Published by Dell on October 26th 2010
Genres: urban fantasy
MacKayla Lane lies naked on the cold stone floor of a church, at the mercy of the Fae master she once swore to kill. Far from home, unable to control her sexual hungers, MacKayla is now fully under the Lord Master's spell.
He has stolen her past, but MacKayla will never allow her sister's murderer to take her future. Yet even the uniquely gifted sidhe-seer is no match for the Lord Master, who has unleashed an insatiable sexual craving that consumes Mac's every thought--and thrusts her into the seductive realm of two very dangerous men, both of whom she desires but dares not trust.
As the enigmatic Jericho Barrons and the sensual Fae prince V'lane vie for her body and soul, as cryptic entries from her sister's diary mysteriously appear and the power of the Dark Book weaves its annihilating path through the city, Mac's greatest enemy delivers a final challenge.
It's an invitation Mac cannot refuse, one that sends her racing home to Georgia, where an even darker threat awaits. With her parents missing and the lives of her loved ones under siege, Mac is about to come face-to-face with a soul-shattering truth--about herself and her sister, about Jericho Barrons . . . and about the world she thought she knew.
Okay, okay, okay, okay, okay. I think this might be my favourite so far in the Fever series.
Spoils. Spoils, spoils, spoils, spoils, spoils.
I know a lot of people have an issue with the beginning of Dreamfever. A lot? Some. Some people have an issue with it. I only read a couple of other reviews briefly. Most of the issue stems from the fact that Barrons essentially uses rape to “cure” Mac from being a pri-ya (human addicted to fae sex). Those that are upset argue that, given Moning is the author, she could have chosen anything to cure Mac, and this is the way she chose. But I think it was alright. It wasn’t just tossed into the story, it had a purpose for furthering the story.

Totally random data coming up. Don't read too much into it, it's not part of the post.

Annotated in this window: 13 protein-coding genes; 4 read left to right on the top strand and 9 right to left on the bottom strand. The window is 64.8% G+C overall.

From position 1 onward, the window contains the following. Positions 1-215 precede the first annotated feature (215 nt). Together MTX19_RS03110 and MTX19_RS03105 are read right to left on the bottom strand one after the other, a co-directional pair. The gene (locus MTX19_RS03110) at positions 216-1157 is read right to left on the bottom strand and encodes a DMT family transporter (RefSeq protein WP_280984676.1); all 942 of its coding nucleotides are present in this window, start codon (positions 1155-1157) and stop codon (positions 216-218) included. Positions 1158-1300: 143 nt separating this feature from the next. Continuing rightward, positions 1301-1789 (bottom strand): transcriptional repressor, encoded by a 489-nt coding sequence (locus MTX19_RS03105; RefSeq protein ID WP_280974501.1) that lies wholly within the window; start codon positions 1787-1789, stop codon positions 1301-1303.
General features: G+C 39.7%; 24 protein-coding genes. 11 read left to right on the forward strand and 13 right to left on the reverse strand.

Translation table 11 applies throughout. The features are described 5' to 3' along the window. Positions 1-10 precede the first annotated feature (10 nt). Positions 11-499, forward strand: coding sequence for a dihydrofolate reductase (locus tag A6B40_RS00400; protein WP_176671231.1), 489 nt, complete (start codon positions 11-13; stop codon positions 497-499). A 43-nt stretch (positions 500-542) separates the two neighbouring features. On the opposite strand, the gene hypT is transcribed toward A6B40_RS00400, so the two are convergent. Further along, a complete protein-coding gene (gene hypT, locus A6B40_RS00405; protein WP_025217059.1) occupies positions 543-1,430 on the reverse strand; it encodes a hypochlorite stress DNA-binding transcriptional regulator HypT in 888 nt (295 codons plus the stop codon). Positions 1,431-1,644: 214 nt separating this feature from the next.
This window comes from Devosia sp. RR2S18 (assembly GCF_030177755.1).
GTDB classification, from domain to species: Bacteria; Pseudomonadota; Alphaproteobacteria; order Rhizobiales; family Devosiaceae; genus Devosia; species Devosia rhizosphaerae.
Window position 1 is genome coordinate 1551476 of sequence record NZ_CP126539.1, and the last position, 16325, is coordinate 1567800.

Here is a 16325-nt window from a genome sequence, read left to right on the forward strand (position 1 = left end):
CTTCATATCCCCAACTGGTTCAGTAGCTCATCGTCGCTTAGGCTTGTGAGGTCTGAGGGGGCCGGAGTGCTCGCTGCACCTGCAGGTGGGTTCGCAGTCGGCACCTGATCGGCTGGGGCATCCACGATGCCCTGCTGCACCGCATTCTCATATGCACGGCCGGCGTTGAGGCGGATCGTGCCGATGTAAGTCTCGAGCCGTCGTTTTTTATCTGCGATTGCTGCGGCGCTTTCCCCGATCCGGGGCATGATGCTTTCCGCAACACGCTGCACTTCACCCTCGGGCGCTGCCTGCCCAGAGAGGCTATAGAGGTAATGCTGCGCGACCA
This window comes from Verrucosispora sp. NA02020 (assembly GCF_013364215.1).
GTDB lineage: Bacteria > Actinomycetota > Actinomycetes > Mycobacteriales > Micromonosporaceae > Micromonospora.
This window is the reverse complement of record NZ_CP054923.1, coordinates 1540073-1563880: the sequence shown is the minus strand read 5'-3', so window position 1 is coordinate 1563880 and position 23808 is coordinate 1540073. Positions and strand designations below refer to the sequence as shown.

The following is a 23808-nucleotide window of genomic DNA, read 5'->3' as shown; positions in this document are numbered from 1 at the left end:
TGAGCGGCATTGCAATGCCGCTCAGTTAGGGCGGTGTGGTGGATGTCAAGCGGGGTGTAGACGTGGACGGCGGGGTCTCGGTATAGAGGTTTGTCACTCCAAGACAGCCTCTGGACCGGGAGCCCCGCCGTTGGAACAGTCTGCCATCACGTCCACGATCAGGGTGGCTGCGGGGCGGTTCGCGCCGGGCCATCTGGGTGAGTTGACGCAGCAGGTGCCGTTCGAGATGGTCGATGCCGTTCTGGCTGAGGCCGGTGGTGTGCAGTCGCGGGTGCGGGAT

Mostly it made Mac and Barrons deal with some feelings (or show some feelings) that they otherwise wouldn’t. Which was fun to watch up until Mac started denying the feelings and we went right back to pretending neither of them wanted to screw the other. Except when Barrons made smart-ass remarks to her about their time together. Which I feel was somewhat alright, but this actually upset me more than the rape itself. She had no control and yet he’s tossing it back in her face to embarrass her or get the upper hand. I’d have smacked the shit out of him.
I did like how we got a lot more of the fae backstory in this one. I feel like we finally know, more or less, what is going on. Except with the book. But we’re starting to understand the history of why things are happening the way they are, which is great. Not a fan of Rowena and that whole ganging being a bigger part in this, but it is what it is.
I’m nervous to continue reading because I know some things that happen that I am not looking forward to. But we shall see.